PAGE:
I recently sat down with an automation manager responsible for a subsection of a large manufacturing business. His company is embarking on an effort to standardize the use of process control narratives for all automation projects. To my surprise, the concept of process narratives was new to him. He didn't understand their purpose. But he was intrigued and asked many good questions I was happy to answer.
Have you ever thought about how many average families have been changed by having GPS devices in our cars? Just think back to the (not so) good ol’ pre-GPS days when you pretended you knew where you were going, only to find out you didn’t, and you never heard the end of it. When those wonderful gadgets came along, they put a stop to all the arguments about directions. Yet the change snuck up on us so quietly, it went mostly unnoticed.
Distillation columns are one of the most often used unit operations for separation and purification in the process industries. They can also be some of the most complex to operate and control, because they involve two-phase, multi-stage, counter-current mass and heat transfer (each tray or segment of packing is a theoretical equilibrium stage). The greater the number of trays, the longer the time constants related to composition changes.
ERP systems are supposed to be the “silver bullet” of computer systems. They’re supposed to solve just about every business problem you might have. They’re supposed to handle finance, purchasing, logistics, orders, shipping, inventory, manufacturing, maintenance and everything else with a beautifully integrated suite of modules.
And, you know what, except for the “silver bullet” part, ERP systems have actually delivered a lot of what they’ve promised. They really have done pretty well in finance and purchasing and logistics and several other areas. For most companies, ERP has been worth its weight in gold just by providing an integrated set of financial records and all the tools you need to manage the financial transactions of the company.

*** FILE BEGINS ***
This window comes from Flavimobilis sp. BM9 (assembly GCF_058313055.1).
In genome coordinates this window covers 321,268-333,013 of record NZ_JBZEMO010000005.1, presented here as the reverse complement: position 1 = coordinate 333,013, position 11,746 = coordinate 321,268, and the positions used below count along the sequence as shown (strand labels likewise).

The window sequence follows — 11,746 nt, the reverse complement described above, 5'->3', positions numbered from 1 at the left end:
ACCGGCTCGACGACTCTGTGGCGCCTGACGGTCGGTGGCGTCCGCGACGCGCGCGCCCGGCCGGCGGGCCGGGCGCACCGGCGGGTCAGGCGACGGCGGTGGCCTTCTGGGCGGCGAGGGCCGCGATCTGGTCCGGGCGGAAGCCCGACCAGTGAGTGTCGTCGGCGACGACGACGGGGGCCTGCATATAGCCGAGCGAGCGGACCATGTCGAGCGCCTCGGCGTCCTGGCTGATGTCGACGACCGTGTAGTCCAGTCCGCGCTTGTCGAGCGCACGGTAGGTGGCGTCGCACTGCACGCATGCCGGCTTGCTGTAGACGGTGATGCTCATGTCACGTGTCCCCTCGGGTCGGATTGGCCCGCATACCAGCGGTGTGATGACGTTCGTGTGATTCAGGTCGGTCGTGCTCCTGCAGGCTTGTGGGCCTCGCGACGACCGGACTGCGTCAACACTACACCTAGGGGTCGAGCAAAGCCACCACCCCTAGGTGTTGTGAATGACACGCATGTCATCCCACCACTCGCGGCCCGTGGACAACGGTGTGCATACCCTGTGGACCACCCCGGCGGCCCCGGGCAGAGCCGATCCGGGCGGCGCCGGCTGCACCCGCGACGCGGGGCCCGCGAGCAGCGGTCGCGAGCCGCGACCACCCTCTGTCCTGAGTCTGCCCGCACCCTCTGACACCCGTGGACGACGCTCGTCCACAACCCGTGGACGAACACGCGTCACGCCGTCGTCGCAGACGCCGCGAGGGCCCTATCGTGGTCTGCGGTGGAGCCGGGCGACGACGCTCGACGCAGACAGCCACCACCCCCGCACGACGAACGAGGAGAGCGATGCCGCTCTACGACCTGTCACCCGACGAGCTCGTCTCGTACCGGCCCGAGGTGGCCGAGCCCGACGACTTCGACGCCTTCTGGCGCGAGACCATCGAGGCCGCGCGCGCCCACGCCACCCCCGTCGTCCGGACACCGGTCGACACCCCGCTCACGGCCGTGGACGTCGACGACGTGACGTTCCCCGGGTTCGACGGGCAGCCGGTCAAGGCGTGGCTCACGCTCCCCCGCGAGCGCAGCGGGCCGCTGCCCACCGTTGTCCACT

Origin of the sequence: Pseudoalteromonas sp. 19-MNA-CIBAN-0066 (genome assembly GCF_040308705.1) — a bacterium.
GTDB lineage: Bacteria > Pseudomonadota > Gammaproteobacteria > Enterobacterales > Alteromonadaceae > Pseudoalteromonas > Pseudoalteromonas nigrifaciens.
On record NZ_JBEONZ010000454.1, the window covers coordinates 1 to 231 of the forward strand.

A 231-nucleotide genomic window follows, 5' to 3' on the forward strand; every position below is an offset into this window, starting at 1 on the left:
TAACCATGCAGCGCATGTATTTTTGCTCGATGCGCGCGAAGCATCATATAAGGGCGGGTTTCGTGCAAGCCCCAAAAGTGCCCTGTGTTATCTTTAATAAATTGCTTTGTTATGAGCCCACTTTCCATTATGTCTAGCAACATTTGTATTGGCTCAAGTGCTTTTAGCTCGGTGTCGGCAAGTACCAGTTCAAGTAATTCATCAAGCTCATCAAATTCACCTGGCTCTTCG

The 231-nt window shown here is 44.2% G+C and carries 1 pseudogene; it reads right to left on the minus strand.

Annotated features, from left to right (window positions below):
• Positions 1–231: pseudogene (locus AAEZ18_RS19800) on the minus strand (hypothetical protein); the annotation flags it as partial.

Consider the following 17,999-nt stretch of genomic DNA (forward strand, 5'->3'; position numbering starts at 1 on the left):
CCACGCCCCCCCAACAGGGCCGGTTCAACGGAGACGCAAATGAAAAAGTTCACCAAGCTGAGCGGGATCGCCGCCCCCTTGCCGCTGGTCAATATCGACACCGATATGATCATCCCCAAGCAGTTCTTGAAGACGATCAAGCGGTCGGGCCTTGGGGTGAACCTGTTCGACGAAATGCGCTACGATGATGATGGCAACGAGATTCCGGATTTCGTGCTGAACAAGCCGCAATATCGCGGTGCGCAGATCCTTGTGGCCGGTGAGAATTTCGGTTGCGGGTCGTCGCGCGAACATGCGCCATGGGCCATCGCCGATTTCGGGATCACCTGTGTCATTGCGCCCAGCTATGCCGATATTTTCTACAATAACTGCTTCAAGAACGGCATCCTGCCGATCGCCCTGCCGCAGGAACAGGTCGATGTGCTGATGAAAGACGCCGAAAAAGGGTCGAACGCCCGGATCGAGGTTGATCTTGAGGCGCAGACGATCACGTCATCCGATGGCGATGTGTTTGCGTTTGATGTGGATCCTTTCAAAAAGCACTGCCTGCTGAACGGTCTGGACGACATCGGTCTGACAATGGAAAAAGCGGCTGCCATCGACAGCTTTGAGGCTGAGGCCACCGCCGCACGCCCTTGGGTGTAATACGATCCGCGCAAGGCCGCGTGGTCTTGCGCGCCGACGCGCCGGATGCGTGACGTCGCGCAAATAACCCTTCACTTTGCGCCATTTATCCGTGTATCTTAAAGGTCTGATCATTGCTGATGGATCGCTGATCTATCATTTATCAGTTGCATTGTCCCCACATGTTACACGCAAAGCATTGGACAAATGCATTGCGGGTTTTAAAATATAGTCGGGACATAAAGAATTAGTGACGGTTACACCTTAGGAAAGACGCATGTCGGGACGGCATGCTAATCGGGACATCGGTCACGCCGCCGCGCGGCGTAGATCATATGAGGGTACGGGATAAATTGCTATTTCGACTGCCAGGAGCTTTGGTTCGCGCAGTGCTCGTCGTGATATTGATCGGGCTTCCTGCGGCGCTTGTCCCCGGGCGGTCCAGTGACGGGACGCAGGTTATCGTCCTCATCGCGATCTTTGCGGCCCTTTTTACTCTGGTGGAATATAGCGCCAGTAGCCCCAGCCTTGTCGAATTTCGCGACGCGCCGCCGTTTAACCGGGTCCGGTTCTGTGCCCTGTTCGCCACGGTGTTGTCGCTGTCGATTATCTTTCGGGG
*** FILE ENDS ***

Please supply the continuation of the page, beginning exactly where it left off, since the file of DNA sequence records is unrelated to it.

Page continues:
ERP doesn’t have that same track record when it comes to manufacturing, however. ERP doesn’t really support manufacturing that well and there are usually some extra pieces you need to bring to the mix to get ERP to really do what’s needed.
The real problem is that ERP just wasn’t designed to support manufacturing. When it comes to the actual manufacturing processes, or the quality processes, or even the material and inventory processes, ERP usually doesn’t do very well when it hits the shop floor.
You can tell this is the case by the number of Excel spreadsheets it takes to run the shop floor. And, yes, Excel is still the number-one manufacturing management software package in the world. Just look at the number of spreadsheets your manufacturing people use to run the floor. They probably have more spreadsheets now than before they had ERP.
So, what can you do? Can you help the plant without getting into a shop floor versus ERP war? Can you come up with something that helps the people on the shop floor? And, can whatever you come up with keep the ERP people happy and not make them the enemy?